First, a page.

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Review: The Promise of Rain, by Donna Milner

T he Promise of Rain, Donna Milner's second novel, is similar to her first, After River, in its exploration of war and family secrets, but the conflict has shifted from Vietnam to the Second World War, and to the plight of prisoners of war in Hong Kong.

Milner alternates between the horrors experienced by young Canadian Howard Coulter during his years in the PoW camp and the problems developing years later, in 1962, when Howard's wife Lucy dies. His children are crushed and bewildered by the loss of their mother in mysterious circumstances. The point of view is excellent: In the war years, the narrator is third-person; later on, Ethie, Howard's 11-year-old daughter, tells the story.

Ethie is a splendid narrator. She is a thoughtful girl who loves her parents and her brothers, Frankie, 20, and Kipper, 14. She is fiercely protective of Kipper, who has Down's syndrome. And she is well aware that her father is damaged: "I knew he was different. By the time I was six years old I knew my father was not like other fathers. Other fathers didn't sit and stare at the wall a few inches above the top of their television set. They didn't disappear regularly into a silent world, or get lost on long treks through the Vancouver rain."

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Given what Howard has been through, it's a miracle he can function at all, and he does his best to support his family, aided by copious amounts of alcohol. Howard was a 20-year-old Manitoba farm boy when he signed up for the war, along with his best friend Gordy. Milner describes with devastating detail the violence, both psychological and physical, to which the young men are subjected. The life in the camp is appalling and a testament to small acts of human kindness amid unthinkable brutality.

Milner never over-dramatizes

When Howard leaves for the war, he is already married to Lucy, a lively and gutsy young woman he has known since they were children. Gordy has been dating many young women, but almost immediately after the troop ship lands in Hong Kong, he falls in love with a young Chinese women named Shun-ling, whose family are starving refugees. The Canadian troops have money, and Gordy and Howard try to help as the refugees are reduced to scavenging for seaweed. But once the Japanese take over, it's the Canadians who need food.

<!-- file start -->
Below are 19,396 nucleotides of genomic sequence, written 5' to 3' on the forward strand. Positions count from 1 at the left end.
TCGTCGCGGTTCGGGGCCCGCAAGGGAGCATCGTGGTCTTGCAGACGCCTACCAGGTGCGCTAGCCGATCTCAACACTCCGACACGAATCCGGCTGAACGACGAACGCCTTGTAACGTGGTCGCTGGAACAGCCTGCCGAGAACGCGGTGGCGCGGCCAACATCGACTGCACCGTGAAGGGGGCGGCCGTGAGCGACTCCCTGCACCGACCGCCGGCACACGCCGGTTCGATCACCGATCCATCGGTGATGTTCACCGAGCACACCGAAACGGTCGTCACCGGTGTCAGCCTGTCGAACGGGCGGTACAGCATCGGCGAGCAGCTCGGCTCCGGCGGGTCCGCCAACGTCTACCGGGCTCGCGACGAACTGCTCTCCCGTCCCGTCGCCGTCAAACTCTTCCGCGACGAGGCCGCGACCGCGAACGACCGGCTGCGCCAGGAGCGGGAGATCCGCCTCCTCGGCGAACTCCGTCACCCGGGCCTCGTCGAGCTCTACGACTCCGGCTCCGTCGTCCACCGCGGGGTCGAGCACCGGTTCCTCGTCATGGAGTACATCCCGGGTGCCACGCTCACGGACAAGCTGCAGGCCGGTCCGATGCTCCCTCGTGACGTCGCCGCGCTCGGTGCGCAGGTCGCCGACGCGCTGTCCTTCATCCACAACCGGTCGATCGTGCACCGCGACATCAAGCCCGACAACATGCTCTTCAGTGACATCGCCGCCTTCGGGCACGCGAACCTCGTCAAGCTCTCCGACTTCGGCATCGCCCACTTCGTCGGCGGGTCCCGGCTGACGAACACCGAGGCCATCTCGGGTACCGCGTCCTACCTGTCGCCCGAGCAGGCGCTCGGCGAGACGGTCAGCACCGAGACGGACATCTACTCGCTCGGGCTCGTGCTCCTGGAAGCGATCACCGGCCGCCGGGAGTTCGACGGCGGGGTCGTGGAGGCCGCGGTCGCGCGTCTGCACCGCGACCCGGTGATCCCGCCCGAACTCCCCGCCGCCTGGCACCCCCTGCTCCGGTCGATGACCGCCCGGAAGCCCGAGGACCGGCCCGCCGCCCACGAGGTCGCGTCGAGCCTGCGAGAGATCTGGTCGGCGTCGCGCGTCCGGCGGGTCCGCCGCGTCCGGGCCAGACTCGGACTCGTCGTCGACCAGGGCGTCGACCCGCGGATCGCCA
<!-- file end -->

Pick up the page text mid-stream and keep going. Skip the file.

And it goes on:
Milner deftly manages to keep suspense growing in both strands of the narrative. While we know that Howard survives the war, we don't know how, and we don't know who else does, until near the novel's end.

In Ethie's narrative, we see the sadness that Lucy's death causes, and how Howard disappears into a bottle. Frankie tries to keep the family together, but Lucy's sister, the childless Mildred, is doing her best to claim Ethie and put Kipper in a home. Mildred is a bit of a stereotype: the well-meaning, well-to-do relative who has no concept of how much Howard's children love him and each other. But she is a believable stereotype, especially in her rejection of Kipper. She fails to see what a loving child Kipper is, that he gives at least as much as he gets. Her attitude was a common one for 1962, when any kind of difference tended to be hidden and/or thought shameful.

The Promise of Rain uses straightforward, even gentle, language that serves to heighten the awfulness of the tragedies unfolding in the two time frames. Milner never over-dramatizes. And while she provides a full picture of the cruelty human beings can inflict on one another, she does so with a powerful restraint. At the heart of the novel is the idea that ordinary people can do both terrible and wonderful things. They can hate, and they can love. And hope is essential. The combination of compassion and suspense makes this novel impossible to put down.

Candace Fertile teaches English at Camosun College in Victoria, B.C.

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